I said to my boys, “I think the new waitress likes me, she was giving me some signals. She—”
“Jimmy,” Jason interrupted, “her boyfriend drives a Bentley, you were stealing soup in the kitchen.” We all folded over laughing.
We are so busy chasing our goals, sometimes we forget about the thrill of the chase. We only realize the goal wasn’t the prize when we get there. It was cool to be in the same room with Sir Pat Stew and Jen Ann, but I honestly had more fun at Denny’s than the Golden Globes party. Maybe Charles Dickens and UCSD chancellor Fox did have a point after all: “It was the best of times, it was the worst of times, it was the age of wisdom, it was the age of foolishness.”
I had achieved one of my biggest goals when I became a series regular on Silicon Valley, but I felt more lost than ever. Now what? I was meandering around in my apartment not knowing what to do next with my life. I panicked. It was scary to feel empty in the presence of success. So I called my mentor, Sean Kelly, as I always do when I’m lost. I asked Sean, “What should I do now?” And he said: “Start back at square one, with an even crazier goal.” Then I realized, the chase is never over. I just needed new challenges. It’s satisfying to cross out a goal, but it’s even more exciting to write down new ones. So I wrote down some even crazier goals:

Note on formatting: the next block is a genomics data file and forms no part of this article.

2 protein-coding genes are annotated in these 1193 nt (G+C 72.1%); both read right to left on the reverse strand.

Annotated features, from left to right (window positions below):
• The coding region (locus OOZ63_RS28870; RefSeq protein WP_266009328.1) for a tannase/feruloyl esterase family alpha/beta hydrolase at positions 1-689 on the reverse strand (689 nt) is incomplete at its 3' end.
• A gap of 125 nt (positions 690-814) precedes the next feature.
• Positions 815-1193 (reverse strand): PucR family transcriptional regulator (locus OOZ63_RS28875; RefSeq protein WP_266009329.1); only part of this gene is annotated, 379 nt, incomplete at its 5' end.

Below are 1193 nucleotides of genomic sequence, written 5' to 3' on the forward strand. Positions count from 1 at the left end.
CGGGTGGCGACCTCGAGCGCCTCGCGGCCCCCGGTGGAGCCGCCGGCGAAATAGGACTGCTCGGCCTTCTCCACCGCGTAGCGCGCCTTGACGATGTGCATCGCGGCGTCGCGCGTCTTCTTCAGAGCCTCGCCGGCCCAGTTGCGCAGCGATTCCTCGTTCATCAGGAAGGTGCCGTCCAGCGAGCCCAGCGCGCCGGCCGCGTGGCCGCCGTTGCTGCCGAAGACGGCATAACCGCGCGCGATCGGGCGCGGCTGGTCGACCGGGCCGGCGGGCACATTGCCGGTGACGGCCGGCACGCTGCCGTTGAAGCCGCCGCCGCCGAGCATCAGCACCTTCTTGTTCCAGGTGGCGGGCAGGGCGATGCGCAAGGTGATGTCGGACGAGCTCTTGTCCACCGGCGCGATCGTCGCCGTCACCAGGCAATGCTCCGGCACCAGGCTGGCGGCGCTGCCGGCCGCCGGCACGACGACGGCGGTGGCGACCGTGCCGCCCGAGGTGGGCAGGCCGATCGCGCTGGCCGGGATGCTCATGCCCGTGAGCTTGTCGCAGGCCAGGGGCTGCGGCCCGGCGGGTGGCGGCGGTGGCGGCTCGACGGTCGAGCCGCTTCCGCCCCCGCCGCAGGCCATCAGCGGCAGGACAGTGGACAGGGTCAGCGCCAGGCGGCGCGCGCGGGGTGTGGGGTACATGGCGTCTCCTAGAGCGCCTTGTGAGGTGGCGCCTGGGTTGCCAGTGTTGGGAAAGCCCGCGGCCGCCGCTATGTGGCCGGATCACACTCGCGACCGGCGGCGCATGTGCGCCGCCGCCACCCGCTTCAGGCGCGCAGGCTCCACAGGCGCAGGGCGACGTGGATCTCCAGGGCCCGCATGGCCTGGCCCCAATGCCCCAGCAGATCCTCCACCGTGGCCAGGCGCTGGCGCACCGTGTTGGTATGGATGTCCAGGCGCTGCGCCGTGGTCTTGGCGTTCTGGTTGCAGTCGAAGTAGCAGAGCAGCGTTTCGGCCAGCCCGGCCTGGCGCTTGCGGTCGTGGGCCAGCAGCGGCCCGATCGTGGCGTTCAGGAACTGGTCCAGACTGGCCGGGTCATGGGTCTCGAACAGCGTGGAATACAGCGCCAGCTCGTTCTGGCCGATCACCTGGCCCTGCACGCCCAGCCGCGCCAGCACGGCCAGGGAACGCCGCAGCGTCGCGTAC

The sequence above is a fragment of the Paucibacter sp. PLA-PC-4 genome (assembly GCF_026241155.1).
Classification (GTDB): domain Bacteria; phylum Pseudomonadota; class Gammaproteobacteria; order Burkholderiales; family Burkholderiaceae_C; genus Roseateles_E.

Become a series regular on a TV show
Stop driving Uber
Get my own apartment
Win an Oscar
Meet Snoop Dogg
Standup comic, actor and fan favorite from the popular HBO series Silicon Valley Jimmy O. Yang shares his memoir of growing up as a Chinese immigrant in California and making it in Hollywood.
In his first book, How to American, Yang shares his stories—always hilarious, often resonant—of learning our customs, assimilating into our culture, and figuring out how to date high school girls who were six inches taller than him, all while enduring the constant pressure from his sometimes overbearing parents to go to medical school and become a doctor. In his book, we see firsthand what Yang's experienced as an immigrant and the things he did and didn't do to progress into a star on the rise.
PREORDER YOUR COPY NOW!
Meet The Author: Jimmy O. Yang
Multi-faceted actor, stand-up comedian, and writer Jimmy O. Yang is best known for his portrayal of hilarious intern Jian Yang on HBO’s Emmy-nominated comedy series Silicon Valley. Born in Hong Kong, Yang made his television debut on the CBS series 2 Broke Girls and his first late-night stand-up appearance on The Arsenio Hall Show, where he received a rare standing ovation.
Other television credits include DirecTV’s Things You Shouldn’t Say Past Midnight,CBS’ Battle Creek and Criminal Minds, FXX’s It’s Always Sunny in Philadelphia, and ABC’s Marvel’s Agents of S.H.I.E.L.D. He is currently recurring on TruTV’s half hour comedy series, Those Who Can’t. Yang is based in Los Angeles.